With the help of a national nonprofit, DC’s next election could be a mobile affair.
Tusk Philanthropies, a nonprofit focused on anti-hunger and mobile voting, is bringing the latter to DC with an initiative for DC Council. In July, Councilmember Trayon White introduced a bill that would allow DC voters to cast a vote via a mobile device. This would be offered alongside a traditional option like a mail-in ballot. So far, the bill has only made it to the Committee of Judiciary and Public Safety, but the effort has inspired Tusk to bring its Mobile Voting project to DC, with the hope of launching the option in the coming years.
Jocelyn Bucaro, director of the mobile voting project at Tusk, said that the nonprofit chose to bring its work to DC following the support of the Council, with whom it is currently working on a comprehensive bill.
“That’s sort of what prompted our involvement, just knowing that there was support from councilmembers in exploring this, and we were really interested in supporting that effort,” Bucaro told Technical.ly.
Up until now, the jurisdiction hosting the election chose the technology in areas where Tusk worked. But earlier this year, Tusk CEO Bradley Tusk committed $10 million to develop new mobile election technology. The two grantees, Bucaro said, are the Open Source Election Technology Institute, a US-based nonprofit for open-source elections, and Assembly Voting, a Danish software developer that’s been creating online voting systems since 2001. The Institute, Bucaro said, is developing the mobile app itself while Assembly is building the verifiable backend for ballot return.
“No one will have to just trust the vendors that the system is secure. It will undergo rigorous security reviews that will be public,” Bucaro said. “Incorporating end-to-end verification means that voters also don’t have to trust that the system is working the way it’s supposed to. They can independently verify every step of the way that their vote is reported correctly, that it was submitted and nobody’s tampered with it in that transmission method.”
Tusk, Bucaro said, has already supported 20 elections in seven states since 2018, primarily for military voters and voters with disabilities, including one this spring in Arlington County, Virginia. So far, she said, the nonprofit has seen wildly positive results for election turnout with mobile voting. In King County, Washington, Tusk held a pilot for a special district election in 2020 and saw the voter turnout double and an increase by 50% in 2021 (2020 was a record-high turnout year overall).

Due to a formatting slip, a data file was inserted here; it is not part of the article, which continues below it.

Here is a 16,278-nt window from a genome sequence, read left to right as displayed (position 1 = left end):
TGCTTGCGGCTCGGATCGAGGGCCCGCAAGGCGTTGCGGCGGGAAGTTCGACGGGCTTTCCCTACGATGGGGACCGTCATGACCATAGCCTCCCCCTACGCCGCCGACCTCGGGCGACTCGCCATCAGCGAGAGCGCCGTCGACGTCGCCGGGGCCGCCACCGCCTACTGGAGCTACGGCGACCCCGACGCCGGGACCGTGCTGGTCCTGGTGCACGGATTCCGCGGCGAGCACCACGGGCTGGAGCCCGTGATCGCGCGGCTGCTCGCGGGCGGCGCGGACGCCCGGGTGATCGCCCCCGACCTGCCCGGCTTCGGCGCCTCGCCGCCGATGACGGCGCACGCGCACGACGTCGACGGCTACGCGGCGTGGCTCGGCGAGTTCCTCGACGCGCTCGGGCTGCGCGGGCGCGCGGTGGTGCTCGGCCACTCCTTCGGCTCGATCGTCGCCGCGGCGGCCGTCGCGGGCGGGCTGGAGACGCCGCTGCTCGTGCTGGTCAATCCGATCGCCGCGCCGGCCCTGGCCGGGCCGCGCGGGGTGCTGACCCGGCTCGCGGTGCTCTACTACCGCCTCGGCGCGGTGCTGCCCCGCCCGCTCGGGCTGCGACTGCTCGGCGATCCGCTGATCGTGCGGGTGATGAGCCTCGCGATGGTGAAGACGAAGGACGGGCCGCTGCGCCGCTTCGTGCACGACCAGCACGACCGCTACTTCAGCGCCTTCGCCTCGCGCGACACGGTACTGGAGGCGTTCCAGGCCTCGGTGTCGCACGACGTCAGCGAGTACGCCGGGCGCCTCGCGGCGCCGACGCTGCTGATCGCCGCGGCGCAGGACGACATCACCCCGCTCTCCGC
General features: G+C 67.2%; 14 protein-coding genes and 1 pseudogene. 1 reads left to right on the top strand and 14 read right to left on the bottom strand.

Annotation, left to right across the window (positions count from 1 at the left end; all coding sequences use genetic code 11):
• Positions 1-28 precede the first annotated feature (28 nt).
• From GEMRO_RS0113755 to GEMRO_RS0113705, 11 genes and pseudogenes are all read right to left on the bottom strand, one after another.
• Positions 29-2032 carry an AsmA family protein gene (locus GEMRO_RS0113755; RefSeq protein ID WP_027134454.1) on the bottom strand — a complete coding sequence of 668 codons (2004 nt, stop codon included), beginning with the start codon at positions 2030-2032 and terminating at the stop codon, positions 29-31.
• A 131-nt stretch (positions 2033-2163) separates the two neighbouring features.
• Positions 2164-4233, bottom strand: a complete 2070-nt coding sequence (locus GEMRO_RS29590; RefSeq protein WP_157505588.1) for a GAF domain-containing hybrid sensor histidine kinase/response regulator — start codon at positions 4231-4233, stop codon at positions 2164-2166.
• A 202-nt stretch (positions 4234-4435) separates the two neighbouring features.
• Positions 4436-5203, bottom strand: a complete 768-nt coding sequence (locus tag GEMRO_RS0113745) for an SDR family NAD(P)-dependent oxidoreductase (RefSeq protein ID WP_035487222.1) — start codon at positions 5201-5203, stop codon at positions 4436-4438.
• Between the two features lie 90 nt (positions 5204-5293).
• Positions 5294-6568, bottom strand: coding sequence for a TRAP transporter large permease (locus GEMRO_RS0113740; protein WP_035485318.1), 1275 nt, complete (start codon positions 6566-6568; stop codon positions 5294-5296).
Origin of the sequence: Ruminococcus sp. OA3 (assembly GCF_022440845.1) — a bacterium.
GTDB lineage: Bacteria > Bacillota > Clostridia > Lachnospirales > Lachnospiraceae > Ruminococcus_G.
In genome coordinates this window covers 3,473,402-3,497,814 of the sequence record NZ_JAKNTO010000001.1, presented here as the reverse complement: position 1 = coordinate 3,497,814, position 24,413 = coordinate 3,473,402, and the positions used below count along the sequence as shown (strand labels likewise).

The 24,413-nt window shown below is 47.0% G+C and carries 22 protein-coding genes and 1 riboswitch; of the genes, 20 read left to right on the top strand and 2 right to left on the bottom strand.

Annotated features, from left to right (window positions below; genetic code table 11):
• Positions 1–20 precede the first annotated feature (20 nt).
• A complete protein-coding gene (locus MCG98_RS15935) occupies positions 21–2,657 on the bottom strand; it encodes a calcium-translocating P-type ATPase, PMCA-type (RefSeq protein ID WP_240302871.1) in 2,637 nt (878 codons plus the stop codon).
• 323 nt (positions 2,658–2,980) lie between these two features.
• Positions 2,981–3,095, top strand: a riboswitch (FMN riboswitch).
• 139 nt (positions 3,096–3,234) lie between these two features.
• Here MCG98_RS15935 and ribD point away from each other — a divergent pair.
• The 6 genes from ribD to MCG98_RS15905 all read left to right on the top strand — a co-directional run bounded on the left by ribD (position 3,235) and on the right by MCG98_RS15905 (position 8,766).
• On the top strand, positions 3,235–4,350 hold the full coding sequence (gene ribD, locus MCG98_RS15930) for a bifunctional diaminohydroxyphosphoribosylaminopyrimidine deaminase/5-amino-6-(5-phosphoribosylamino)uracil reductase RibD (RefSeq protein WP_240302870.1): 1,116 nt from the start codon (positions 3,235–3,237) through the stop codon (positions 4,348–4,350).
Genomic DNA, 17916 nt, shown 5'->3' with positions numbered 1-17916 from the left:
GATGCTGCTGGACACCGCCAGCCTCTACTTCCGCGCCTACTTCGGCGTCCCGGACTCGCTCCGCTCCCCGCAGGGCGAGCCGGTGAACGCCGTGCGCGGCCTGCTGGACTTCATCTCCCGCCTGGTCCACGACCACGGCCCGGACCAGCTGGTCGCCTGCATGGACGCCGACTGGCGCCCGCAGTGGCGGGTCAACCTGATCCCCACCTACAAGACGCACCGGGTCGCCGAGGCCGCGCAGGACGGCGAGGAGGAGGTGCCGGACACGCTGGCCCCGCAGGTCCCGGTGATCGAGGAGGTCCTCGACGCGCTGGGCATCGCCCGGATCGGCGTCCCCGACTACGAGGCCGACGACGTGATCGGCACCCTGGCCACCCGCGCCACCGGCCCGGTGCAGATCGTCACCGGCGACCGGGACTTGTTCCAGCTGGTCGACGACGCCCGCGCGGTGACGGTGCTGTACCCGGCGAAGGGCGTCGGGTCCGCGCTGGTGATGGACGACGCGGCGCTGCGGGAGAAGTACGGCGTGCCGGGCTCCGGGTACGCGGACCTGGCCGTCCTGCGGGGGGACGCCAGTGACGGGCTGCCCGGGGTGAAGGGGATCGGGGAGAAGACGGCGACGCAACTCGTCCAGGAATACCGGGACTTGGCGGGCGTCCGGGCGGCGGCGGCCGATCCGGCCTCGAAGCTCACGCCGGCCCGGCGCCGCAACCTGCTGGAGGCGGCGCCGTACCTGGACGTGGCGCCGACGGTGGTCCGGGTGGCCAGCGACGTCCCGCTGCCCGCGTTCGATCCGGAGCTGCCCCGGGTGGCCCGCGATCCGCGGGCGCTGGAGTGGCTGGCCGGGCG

“When you make voting easier and more convenient, and you give voters more options to be able to cast their ballot from wherever they are, then more voters participate,” Bucaro said.
"When you make voting easier and more convenient, and you give voters more options to be able to cast their ballot from wherever they are, then more voters participate,."
Bucaro thinks the replacement of mail-in ballots with mobile voting could also help with an issue DC experienced in the 2020 election. According to a report commissioned by the city’s auditor, after sending a mail-in ballot to every registered voter in the city, 11% of mailed ballots in DC were undeliverable, likely due to folks changing addresses and not updating their registration.
“It means that there are some issues for voters who move, forget, don’t ever think to update their voter registration and then their ballot never finds them,” Bucaro said. “Then they’re left without a method of voting in the election, even though that convenient option was made available.”
The Mobile Voting project app won’t be able to register voters, but it will provide a registration check option to alert voters that their registration address is incorrect.
While the initial bill was introduced this summer, Bucaro and DC Council are working on a more comprehensive bill that could include provisions such as allowing public libraries as mobile voting stations. She hopes the Council can get a new measure formally introduced in the next month, and is aiming for some form of formal action by next summer.
“[Mobile voting] is just something that I think people will view as well, why not?” Bucaro said. “I do all these other things, why can’t I vote on this device? Why do I have to rely on a piece of paper coming to me in the mail?”-30-